This post was written by Fionnuala Lynch.
From 6 April 2011 the PAYE treatment of termination payments to an employee after a P45 has been issued will change. Any employers considering the timing of any imminent dismissals should consider whether it may be better to enter into any compromise agreement or other termination agreement before the end of this tax year. This will not change the actual amount of tax due but will have cash flow advantages for employees on higher rates of tax. As regards payments to be made after 6 April, employers should consider whether it may be better to make the entire payment before the issue of the P45 or structure the payment monthly, post P45.
Pre 6 April 2011
The Income Tax (Pay As You Earn) Regulations 2003 (the “Regulations”) govern the treatment of post-P45 termination payments through the PAYE system. Prior to 6 April 2011, for PAYE purposes, if a termination payment is made after the employment has ceased and a P45 has been issued, any taxable income (that is, income which does not fall within the £30,000 exemption) is subject to the BR (basic rate) PAYE tax code. This means that the employer only has to deduct 20% basic rate of tax thereby giving higher (40%) and additional (50%) rate tax payers a temporary cash flow advantage.
Post 6 April 2011
From 6 April 2011, the Regulations are being amended to enable code numbers to take account of the 50% additional rate of income tax. In addition, certain related changes are being made, which will mean that income tax is paid earlier than at present. If a termination payment is made after the issue of a P45 and is taxable, then the employer must use the 0T code (zero allowances) on a “non-cumulative” basis rather than the BR code. The ‘0T’ code will deduct income tax at the basic, higher and additional rates depending on the level of income in question, without giving any personal allowances. Software providers will in most cases have made the necessary changes to payroll software to enable the new OT rate to be applied.
As a result of lobbying, these changes may not now apply to all taxable post-P45 payments. The PAYE treatment of post-P45 rewards of shares, options and other securities listed under Part 7 of ITEPA 2003 should not be affected and may still be subject to BR tax code and taxed at 20%.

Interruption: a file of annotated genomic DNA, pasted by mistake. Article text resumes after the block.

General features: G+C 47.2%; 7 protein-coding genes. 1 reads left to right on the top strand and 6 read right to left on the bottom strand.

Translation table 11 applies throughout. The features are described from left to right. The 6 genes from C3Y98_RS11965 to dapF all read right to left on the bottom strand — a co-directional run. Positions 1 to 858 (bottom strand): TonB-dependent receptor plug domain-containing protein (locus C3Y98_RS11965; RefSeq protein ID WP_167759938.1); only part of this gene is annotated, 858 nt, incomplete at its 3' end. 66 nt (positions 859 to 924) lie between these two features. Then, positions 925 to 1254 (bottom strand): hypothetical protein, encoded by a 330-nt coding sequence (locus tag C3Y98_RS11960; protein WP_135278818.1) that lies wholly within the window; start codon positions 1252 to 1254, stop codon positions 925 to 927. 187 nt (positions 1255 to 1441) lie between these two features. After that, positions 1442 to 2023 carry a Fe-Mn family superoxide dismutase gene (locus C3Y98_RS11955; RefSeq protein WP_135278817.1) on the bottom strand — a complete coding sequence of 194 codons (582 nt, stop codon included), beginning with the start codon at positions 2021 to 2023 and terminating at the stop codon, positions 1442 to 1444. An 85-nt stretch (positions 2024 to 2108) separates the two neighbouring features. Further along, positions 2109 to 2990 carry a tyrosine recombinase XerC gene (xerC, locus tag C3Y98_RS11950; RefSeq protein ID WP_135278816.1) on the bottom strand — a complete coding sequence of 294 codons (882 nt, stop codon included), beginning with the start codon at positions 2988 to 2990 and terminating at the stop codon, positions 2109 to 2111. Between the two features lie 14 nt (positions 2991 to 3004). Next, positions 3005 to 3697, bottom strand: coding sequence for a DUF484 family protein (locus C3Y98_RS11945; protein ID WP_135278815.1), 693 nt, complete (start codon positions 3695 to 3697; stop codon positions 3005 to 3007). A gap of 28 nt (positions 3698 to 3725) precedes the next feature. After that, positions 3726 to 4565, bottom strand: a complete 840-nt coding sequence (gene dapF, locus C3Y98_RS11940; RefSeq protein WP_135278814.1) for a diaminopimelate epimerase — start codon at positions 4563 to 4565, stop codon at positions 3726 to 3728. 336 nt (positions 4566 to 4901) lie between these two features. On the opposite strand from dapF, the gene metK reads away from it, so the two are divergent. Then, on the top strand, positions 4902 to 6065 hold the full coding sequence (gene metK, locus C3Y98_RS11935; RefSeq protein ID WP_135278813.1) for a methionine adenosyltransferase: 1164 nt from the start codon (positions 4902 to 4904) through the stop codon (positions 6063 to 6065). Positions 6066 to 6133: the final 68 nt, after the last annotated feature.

There is a commonly held view that a severance agreement should be signed only after termination in case HMRC regards the severance payment as consideration for agreeing a variation in the contract or staying in employment, and therefore taxable. However, provided that the agreement is not signed more than two or three months before termination and the employee is receiving the full notice entitlement (or a separate payment in lieu of the remainder of the notice), it is unlikely to be challenged by HMRC as they will regard it as a payment in connection with the termination in accordance with s. 403 ITEPA 2003.
The £30,000 redundancy payment exemption
The first £30,000 of a redundancy payment will be exempt from tax under s.403 (1) ITEPA 2003 whether it is paid before or after the issue of a P45.
If a termination payment falls below the £30,000 threshold, the payment should not be included on a P45 and HMRC need not be notified.
If and to the extent it falls above the threshold and is made:
- on or before termination (or before the P45 is issued, if later) the taxable amount should be included in the gross pay in the P45 and the employer should notify HMRC accordingly;
- after termination and issue of the P45, the employer should not issue a further P45 but should use the 0T code for taxable income (i.e. income over £30,000). The employer should write to HMRC advising them of the amount and date of the lump sum and the amount of tax deducted.
The written report must be made by 6 July following the end of the tax year in which employment terminated, that is, at the same time as the P11D. However, it can be made earlier. A copy should be given to the employee.
Does the Ex- Employee Have to Complete a Self-Assessment?
The ex-employee should notify his local tax office of receipt of any taxable termination payment. HMRC will then decide whether a self-assessment needs to be completed.
Should Termination Payments be made pre or post P45?
As a general rule, employers should make termination payments before issuing the P45 to avoid a basic rate taxpayer having to reclaim overpaid tax. Alternatively, the post-P45 payments could be structured to be paid monthly which would provide a temporary benefit to higher and additional rate taxpayers.
Please find below an estimate of the largest cash-flow tax benefits potentially available within one tax year if the termination payment was structured monthly:
- For an additional rate (50%) taxpayer: £20,166
- For a higher rate (40%) taxpayer: £6,416
However, a basic rate taxpayer would suffer a maximum temporary disadvantage of £8,666. For further information on this, or any other tax related topic, please contact Reed Smith tax counsel Fionnuala Lynch.